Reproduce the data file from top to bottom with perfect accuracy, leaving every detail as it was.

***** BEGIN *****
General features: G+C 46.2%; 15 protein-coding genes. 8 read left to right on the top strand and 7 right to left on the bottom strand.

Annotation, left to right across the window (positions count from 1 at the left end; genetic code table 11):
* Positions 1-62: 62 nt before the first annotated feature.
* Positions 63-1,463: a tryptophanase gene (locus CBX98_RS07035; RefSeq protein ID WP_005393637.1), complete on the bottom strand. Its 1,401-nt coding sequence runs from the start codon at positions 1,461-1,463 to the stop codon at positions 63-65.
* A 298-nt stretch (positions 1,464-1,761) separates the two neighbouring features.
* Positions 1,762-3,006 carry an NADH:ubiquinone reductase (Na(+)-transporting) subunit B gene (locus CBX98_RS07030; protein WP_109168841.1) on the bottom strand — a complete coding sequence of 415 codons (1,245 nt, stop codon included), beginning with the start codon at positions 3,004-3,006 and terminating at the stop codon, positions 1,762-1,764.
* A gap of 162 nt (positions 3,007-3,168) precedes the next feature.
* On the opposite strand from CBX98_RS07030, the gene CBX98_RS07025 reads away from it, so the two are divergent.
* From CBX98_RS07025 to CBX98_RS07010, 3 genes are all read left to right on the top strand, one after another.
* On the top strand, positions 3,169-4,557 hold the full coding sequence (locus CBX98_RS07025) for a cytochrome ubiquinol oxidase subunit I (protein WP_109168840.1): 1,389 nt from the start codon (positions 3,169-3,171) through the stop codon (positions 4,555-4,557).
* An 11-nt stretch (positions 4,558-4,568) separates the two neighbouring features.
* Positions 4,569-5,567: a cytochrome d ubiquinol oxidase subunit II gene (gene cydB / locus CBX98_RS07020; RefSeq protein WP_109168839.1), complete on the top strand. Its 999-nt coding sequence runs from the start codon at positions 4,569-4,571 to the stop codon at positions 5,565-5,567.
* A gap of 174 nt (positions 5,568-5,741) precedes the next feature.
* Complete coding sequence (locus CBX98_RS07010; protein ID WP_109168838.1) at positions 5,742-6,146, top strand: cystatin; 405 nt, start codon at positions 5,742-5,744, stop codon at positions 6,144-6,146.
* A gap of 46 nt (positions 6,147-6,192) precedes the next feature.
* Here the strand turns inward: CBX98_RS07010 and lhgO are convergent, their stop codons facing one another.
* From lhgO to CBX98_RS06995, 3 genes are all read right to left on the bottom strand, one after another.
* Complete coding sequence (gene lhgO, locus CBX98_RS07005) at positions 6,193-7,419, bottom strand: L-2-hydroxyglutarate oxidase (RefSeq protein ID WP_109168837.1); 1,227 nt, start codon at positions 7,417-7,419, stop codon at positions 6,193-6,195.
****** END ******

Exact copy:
General features: G+C 46.2%; 15 protein-coding genes. 8 read left to right on the top strand and 7 right to left on the bottom strand.

Annotation, left to right across the window (positions count from 1 at the left end; genetic code table 11):
* Positions 1-62: 62 nt before the first annotated feature.
* Positions 63-1,463: a tryptophanase gene (locus CBX98_RS07035; RefSeq protein ID WP_005393637.1), complete on the bottom strand. Its 1,401-nt coding sequence runs from the start codon at positions 1,461-1,463 to the stop codon at positions 63-65.
* A 298-nt stretch (positions 1,464-1,761) separates the two neighbouring features.
* Positions 1,762-3,006 carry an NADH:ubiquinone reductase (Na(+)-transporting) subunit B gene (locus CBX98_RS07030; protein WP_109168841.1) on the bottom strand — a complete coding sequence of 415 codons (1,245 nt, stop codon included), beginning with the start codon at positions 3,004-3,006 and terminating at the stop codon, positions 1,762-1,764.
* A gap of 162 nt (positions 3,007-3,168) precedes the next feature.
* On the opposite strand from CBX98_RS07030, the gene CBX98_RS07025 reads away from it, so the two are divergent.
* From CBX98_RS07025 to CBX98_RS07010, 3 genes are all read left to right on the top strand, one after another.
* On the top strand, positions 3,169-4,557 hold the full coding sequence (locus CBX98_RS07025) for a cytochrome ubiquinol oxidase subunit I (protein WP_109168840.1): 1,389 nt from the start codon (positions 3,169-3,171) through the stop codon (positions 4,555-4,557).
* An 11-nt stretch (positions 4,558-4,568) separates the two neighbouring features.
* Positions 4,569-5,567: a cytochrome d ubiquinol oxidase subunit II gene (gene cydB / locus CBX98_RS07020; RefSeq protein WP_109168839.1), complete on the top strand. Its 999-nt coding sequence runs from the start codon at positions 4,569-4,571 to the stop codon at positions 5,565-5,567.
* A gap of 174 nt (positions 5,568-5,741) precedes the next feature.
* Complete coding sequence (locus CBX98_RS07010; protein ID WP_109168838.1) at positions 5,742-6,146, top strand: cystatin; 405 nt, start codon at positions 5,742-5,744, stop codon at positions 6,144-6,146.
* A gap of 46 nt (positions 6,147-6,192) precedes the next feature.
* Here the strand turns inward: CBX98_RS07010 and lhgO are convergent, their stop codons facing one another.
* From lhgO to CBX98_RS06995, 3 genes are all read right to left on the bottom strand, one after another.
* Complete coding sequence (gene lhgO, locus CBX98_RS07005) at positions 6,193-7,419, bottom strand: L-2-hydroxyglutarate oxidase (RefSeq protein ID WP_109168837.1); 1,227 nt, start codon at positions 7,417-7,419, stop codon at positions 6,193-6,195.